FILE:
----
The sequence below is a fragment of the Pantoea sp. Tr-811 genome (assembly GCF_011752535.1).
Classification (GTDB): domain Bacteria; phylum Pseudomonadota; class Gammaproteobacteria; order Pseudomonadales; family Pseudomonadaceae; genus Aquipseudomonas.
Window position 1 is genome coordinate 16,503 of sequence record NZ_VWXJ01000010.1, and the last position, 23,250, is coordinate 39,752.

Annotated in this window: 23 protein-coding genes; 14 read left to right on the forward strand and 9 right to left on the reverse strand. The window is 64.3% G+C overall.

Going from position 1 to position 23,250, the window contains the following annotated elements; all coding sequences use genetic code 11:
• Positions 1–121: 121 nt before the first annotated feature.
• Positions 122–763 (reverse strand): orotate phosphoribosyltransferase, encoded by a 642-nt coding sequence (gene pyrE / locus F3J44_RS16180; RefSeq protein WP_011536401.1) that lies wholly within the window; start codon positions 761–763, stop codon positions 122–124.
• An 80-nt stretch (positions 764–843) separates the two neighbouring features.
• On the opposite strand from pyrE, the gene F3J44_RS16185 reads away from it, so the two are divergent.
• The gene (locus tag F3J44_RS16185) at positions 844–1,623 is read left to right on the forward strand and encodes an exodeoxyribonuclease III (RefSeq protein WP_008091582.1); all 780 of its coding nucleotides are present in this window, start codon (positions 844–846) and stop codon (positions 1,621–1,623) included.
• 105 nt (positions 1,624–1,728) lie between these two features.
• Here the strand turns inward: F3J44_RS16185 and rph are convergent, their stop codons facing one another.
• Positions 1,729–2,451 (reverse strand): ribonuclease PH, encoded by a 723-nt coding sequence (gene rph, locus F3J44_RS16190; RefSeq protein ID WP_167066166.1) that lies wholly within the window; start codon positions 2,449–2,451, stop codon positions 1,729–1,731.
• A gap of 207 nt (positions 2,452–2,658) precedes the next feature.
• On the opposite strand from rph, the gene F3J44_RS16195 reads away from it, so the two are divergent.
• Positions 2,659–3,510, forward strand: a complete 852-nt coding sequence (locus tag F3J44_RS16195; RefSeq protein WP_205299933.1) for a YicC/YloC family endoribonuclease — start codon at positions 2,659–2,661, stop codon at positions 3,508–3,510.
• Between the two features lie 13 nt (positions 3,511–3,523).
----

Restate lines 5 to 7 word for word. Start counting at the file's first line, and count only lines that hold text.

Going from position 1 to position 23,250, the window contains the following annotated elements; all coding sequences use genetic code 11:
• Positions 1–121: 121 nt before the first annotated feature.
• Positions 122–763 (reverse strand): orotate phosphoribosyltransferase, encoded by a 642-nt coding sequence (gene pyrE / locus F3J44_RS16180; RefSeq protein WP_011536401.1) that lies wholly within the window; start codon positions 761–763, stop codon positions 122–124.